What genetic changes made us uniquely human during evolution?
With massive genome sequencing across the tree of life, we are in an era in which it becomes possible to pinpoint the specific genetic changes underlying key evolutionary traits. Human evolutionary genetics is not only about the human genome. We look broadly to the genomes of apes, primates, mammals, vertebrates, and even invertebrates, and apply systems genetics and comparative genomic approaches to identify DNA variants associated with traits across the major milestones of human evolution. We combine synthetic biology and developmental genetics approaches to understand the genetic and molecular mechanisms underlying human evolution, and how these evolutionary changes impact modern human development and health.
Genetic basis of tail-loss evolution in humans and apes
The loss of the tail is one of the main anatomical evolutionary changes to have occurred along the lineage leading to humans and to the “anthropomorphous apes”. This morphological reprogramming in the ancestral hominoids has been long considered to have accommodated a characteristic style of locomotion and contributed to the evolution of bipedalism in humans. Yet, the precise genetic mechanism that facilitated tail-loss evolution in hominoids remains unknown. We recently presented evidence that tail-loss evolution was mediated by the insertion of an individual Alu element into the genome of the hominoid ancestor. This study opens doors to many more exciting questions to study:
How tail-loss was selected along the hominoid lineage? We hypothesize that tail-loss marks an important evolutionary milestone by facilitating the locomotion evolution in hominoids, and eventually contributing to the bipedal locomotion in hominins. We are developing animal models and coupling molecular and genomic approaches to answer this question.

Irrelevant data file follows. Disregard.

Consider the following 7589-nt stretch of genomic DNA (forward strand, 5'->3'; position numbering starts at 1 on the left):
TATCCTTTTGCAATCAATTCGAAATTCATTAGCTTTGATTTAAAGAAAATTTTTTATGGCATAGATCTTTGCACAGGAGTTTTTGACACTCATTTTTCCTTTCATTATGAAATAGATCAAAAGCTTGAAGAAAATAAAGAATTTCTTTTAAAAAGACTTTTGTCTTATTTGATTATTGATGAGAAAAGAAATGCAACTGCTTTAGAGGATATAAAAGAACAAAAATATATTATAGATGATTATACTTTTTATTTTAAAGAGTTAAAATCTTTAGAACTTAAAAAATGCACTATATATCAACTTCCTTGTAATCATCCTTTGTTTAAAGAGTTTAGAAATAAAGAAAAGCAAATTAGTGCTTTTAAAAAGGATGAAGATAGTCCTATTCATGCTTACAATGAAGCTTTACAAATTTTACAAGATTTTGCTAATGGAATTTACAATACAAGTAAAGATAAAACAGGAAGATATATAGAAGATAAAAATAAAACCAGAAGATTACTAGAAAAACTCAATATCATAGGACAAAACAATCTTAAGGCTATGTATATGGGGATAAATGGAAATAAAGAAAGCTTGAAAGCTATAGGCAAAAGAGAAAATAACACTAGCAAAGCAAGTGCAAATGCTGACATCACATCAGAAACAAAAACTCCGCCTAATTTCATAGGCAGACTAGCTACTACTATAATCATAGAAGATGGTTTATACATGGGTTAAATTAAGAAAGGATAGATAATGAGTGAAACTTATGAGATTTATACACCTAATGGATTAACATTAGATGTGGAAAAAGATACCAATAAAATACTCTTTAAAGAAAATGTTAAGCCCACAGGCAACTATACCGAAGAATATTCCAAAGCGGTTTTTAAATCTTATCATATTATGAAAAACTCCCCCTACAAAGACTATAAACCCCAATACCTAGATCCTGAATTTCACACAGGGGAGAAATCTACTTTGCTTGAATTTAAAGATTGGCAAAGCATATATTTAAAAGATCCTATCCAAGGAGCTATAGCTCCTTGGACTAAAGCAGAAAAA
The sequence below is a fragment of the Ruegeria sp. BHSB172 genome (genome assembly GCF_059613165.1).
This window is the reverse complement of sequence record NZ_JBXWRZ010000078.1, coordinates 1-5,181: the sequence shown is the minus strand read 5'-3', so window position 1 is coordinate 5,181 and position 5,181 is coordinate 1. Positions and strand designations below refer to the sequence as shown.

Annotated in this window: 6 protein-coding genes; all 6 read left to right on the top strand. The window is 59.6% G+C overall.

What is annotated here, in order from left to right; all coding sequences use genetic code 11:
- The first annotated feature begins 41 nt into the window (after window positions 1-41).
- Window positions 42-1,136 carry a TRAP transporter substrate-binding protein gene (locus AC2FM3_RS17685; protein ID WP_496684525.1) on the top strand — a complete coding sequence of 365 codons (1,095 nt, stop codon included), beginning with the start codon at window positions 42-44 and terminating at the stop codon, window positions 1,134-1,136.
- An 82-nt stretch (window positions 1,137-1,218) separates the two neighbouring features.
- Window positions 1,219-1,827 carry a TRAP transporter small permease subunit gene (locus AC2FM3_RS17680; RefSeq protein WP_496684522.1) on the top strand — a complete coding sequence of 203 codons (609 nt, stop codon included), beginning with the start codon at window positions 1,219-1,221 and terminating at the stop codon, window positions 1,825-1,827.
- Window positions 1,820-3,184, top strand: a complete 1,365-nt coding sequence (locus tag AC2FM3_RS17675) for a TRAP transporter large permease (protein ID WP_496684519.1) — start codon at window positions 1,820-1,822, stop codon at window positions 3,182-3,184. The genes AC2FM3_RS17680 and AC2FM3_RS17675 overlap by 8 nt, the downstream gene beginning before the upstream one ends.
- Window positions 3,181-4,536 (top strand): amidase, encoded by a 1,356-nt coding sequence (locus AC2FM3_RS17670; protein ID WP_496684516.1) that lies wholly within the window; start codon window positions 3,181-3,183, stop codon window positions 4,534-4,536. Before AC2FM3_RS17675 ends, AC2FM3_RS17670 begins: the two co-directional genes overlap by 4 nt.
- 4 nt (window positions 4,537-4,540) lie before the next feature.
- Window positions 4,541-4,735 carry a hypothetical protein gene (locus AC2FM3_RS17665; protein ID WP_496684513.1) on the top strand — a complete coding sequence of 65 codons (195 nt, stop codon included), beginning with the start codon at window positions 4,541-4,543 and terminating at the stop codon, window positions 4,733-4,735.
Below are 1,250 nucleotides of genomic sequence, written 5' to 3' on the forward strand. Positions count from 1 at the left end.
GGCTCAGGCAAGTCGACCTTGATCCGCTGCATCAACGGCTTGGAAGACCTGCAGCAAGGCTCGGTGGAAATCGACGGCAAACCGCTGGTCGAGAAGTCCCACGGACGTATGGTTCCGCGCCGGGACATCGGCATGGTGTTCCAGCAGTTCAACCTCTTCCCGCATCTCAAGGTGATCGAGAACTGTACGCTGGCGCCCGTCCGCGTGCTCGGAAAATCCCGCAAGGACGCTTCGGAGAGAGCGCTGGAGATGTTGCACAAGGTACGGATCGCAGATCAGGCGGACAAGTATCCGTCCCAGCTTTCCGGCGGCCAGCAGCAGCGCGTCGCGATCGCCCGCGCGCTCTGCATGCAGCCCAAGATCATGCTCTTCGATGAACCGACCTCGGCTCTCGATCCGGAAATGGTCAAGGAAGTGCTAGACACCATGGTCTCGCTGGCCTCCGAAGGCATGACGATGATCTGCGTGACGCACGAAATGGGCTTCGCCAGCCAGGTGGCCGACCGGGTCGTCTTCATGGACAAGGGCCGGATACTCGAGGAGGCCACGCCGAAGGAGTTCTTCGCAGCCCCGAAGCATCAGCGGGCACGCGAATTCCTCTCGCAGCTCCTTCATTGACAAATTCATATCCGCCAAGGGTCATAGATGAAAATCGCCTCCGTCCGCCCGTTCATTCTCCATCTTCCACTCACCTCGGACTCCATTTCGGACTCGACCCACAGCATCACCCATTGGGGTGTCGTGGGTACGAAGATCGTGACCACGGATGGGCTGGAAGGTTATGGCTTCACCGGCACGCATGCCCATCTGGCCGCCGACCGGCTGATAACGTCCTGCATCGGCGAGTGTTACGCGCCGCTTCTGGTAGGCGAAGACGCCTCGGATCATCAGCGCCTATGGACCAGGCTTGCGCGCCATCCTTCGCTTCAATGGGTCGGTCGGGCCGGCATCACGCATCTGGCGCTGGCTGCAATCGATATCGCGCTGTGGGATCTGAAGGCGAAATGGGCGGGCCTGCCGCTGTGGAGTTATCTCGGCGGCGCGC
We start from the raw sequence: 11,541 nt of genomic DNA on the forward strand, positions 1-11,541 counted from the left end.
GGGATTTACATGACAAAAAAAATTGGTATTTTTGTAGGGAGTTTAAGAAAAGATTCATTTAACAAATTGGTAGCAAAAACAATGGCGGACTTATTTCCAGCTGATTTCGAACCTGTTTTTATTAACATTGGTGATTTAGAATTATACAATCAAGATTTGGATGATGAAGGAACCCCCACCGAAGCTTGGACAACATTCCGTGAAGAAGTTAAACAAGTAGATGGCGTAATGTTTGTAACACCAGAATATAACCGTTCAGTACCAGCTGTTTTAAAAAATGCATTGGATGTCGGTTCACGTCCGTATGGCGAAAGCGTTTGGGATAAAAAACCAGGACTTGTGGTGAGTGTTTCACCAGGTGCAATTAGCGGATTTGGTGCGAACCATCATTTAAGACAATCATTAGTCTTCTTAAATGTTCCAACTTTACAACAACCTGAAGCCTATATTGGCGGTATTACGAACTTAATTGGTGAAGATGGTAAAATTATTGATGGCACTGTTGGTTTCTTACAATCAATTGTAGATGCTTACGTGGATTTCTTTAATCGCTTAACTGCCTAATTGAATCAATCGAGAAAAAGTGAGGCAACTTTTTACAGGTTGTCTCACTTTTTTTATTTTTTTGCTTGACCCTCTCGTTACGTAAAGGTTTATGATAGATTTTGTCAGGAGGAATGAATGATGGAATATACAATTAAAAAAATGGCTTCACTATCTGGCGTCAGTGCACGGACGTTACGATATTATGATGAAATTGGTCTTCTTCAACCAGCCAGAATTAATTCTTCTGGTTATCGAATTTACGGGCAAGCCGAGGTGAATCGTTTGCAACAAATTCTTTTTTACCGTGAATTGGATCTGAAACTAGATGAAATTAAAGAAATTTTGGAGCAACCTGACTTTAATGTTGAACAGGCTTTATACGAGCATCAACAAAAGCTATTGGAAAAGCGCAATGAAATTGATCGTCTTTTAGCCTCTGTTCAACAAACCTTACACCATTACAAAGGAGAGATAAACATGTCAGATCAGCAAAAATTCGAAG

How does the genetics underlying tail-loss affect modern human development and health? We hypothesized that the underlying genetics was associated with an evolutionary trade-off that may continue to affect human health today.
Widespread transcriptional scanning in the testis modulates gene evolution rates
The testis expresses the largest number of genes of any mammalian organ, a finding that has long puzzled molecular biologists. We recently presented evidence that this widespread transcription maintains DNA sequence integrity in the male germline by correcting DNA damage through a mechanism we term transcriptional scanning. We find that genes expressed during spermatogenesis display lower mutation rates on the transcribed strand and have low diversity in the population. Moreover, this effect is fine-tuned by the level of gene expression during spermatogenesis. The unexpressed genes, which in our model do not benefit from transcriptional scanning, diverge faster over evolutionary time-scales and are enriched for sensory and immune-defense functions. Collectively, we propose that transcriptional scanning shapes germline mutation signatures and modulates mutation rates in a gene-specific manner, maintaining sequence integrity for the bulk of genes but allowing for faster evolution in a specific subset.